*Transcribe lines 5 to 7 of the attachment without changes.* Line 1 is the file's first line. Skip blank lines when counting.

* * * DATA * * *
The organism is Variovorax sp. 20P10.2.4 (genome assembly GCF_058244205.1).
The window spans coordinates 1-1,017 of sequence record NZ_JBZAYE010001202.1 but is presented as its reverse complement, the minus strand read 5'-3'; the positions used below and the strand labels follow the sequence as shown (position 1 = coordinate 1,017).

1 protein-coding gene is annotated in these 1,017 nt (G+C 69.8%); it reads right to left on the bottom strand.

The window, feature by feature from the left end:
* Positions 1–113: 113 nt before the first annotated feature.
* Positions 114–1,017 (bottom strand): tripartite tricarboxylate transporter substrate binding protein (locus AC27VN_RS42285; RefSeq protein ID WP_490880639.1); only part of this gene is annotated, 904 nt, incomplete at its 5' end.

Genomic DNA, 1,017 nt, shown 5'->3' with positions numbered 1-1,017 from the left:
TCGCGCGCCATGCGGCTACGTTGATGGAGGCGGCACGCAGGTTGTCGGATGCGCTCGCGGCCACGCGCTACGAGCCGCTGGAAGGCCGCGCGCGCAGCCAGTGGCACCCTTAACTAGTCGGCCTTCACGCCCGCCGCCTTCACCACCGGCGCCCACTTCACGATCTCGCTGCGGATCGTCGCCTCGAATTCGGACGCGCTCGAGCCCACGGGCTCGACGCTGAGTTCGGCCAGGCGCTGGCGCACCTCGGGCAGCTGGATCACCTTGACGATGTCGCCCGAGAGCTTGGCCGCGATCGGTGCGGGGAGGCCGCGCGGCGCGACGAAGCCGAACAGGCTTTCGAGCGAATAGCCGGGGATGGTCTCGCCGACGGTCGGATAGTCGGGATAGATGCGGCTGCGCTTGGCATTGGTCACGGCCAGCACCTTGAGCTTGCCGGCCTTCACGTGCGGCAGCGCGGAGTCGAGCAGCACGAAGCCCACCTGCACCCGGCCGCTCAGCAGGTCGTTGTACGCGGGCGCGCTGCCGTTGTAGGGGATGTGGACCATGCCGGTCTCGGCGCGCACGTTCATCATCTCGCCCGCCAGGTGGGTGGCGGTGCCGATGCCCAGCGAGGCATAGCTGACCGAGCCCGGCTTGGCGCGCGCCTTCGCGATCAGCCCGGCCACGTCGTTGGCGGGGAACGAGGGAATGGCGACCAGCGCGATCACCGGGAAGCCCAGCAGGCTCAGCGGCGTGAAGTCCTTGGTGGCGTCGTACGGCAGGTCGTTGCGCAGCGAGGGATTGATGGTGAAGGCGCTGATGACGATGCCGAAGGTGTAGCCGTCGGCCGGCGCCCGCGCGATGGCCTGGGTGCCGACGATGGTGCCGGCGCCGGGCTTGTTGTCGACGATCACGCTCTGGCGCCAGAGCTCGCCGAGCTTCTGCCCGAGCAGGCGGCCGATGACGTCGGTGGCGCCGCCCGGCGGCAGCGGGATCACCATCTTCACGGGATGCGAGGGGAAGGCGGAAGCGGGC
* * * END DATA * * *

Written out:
* Positions 1–113: 113 nt before the first annotated feature.
* Positions 114–1,017 (bottom strand): tripartite tricarboxylate transporter substrate binding protein (locus AC27VN_RS42285; RefSeq protein ID WP_490880639.1); only part of this gene is annotated, 904 nt, incomplete at its 5' end.

Genomic DNA, 1,017 nt, shown 5'->3' with positions numbered 1-1,017 from the left: